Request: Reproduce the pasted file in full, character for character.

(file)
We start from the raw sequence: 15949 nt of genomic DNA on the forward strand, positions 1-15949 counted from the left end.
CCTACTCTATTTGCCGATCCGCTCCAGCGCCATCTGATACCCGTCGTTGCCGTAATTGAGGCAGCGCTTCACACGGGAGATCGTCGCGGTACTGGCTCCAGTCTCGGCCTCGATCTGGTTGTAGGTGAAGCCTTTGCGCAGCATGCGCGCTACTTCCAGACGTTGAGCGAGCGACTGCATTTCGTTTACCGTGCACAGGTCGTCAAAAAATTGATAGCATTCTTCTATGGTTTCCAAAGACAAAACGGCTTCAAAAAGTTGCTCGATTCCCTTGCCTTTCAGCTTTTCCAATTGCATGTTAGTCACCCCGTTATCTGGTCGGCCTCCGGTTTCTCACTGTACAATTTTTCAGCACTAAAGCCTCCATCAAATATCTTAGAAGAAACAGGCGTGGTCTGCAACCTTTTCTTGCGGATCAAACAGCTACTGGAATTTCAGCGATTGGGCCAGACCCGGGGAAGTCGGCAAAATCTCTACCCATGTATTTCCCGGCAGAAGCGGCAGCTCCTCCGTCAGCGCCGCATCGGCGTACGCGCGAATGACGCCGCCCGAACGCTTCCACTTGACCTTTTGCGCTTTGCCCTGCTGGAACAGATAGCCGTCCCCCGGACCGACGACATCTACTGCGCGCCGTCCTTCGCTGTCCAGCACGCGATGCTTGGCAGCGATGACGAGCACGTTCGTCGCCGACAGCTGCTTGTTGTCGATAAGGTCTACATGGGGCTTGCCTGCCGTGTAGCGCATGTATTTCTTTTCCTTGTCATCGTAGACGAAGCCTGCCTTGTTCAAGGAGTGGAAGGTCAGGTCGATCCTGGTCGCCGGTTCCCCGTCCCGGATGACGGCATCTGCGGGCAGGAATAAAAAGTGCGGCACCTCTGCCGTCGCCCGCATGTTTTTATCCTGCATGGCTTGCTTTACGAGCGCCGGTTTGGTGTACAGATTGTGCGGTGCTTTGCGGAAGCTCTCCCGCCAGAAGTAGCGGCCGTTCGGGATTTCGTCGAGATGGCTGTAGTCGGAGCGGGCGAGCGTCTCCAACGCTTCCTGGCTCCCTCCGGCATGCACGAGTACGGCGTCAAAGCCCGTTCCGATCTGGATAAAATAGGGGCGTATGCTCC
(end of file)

We start from the raw sequence: 15949 nt of genomic DNA on the forward strand, positions 1-15949 counted from the left end.
CCTACTCTATTTGCCGATCCGCTCCAGCGCCATCTGATACCCGTCGTTGCCGTAATTGAGGCAGCGCTTCACACGGGAGATCGTCGCGGTACTGGCTCCAGTCTCGGCCTCGATCTGGTTGTAGGTGAAGCCTTTGCGCAGCATGCGCGCTACTTCCAGACGTTGAGCGAGCGACTGCATTTCGTTTACCGTGCACAGGTCGTCAAAAAATTGATAGCATTCTTCTATGGTTTCCAAAGACAAAACGGCTTCAAAAAGTTGCTCGATTCCCTTGCCTTTCAGCTTTTCCAATTGCATGTTAGTCACCCCGTTATCTGGTCGGCCTCCGGTTTCTCACTGTACAATTTTTCAGCACTAAAGCCTCCATCAAATATCTTAGAAGAAACAGGCGTGGTCTGCAACCTTTTCTTGCGGATCAAACAGCTACTGGAATTTCAGCGATTGGGCCAGACCCGGGGAAGTCGGCAAAATCTCTACCCATGTATTTCCCGGCAGAAGCGGCAGCTCCTCCGTCAGCGCCGCATCGGCGTACGCGCGAATGACGCCGCCCGAACGCTTCCACTTGACCTTTTGCGCTTTGCCCTGCTGGAACAGATAGCCGTCCCCCGGACCGACGACATCTACTGCGCGCCGTCCTTCGCTGTCCAGCACGCGATGCTTGGCAGCGATGACGAGCACGTTCGTCGCCGACAGCTGCTTGTTGTCGATAAGGTCTACATGGGGCTTGCCTGCCGTGTAGCGCATGTATTTCTTTTCCTTGTCATCGTAGACGAAGCCTGCCTTGTTCAAGGAGTGGAAGGTCAGGTCGATCCTGGTCGCCGGTTCCCCGTCCCGGATGACGGCATCTGCGGGCAGGAATAAAAAGTGCGGCACCTCTGCCGTCGCCCGCATGTTTTTATCCTGCATGGCTTGCTTTACGAGCGCCGGTTTGGTGTACAGATTGTGCGGTGCTTTGCGGAAGCTCTCCCGCCAGAAGTAGCGGCCGTTCGGGATTTCGTCGAGATGGCTGTAGTCGGAGCGGGCGAGCGTCTCCAACGCTTCCTGGCTCCCTCCGGCATGCACGAGTACGGCGTCAAAGCCCGTTCCGATCTGGATAAAATAGGGGCGTATGCTCC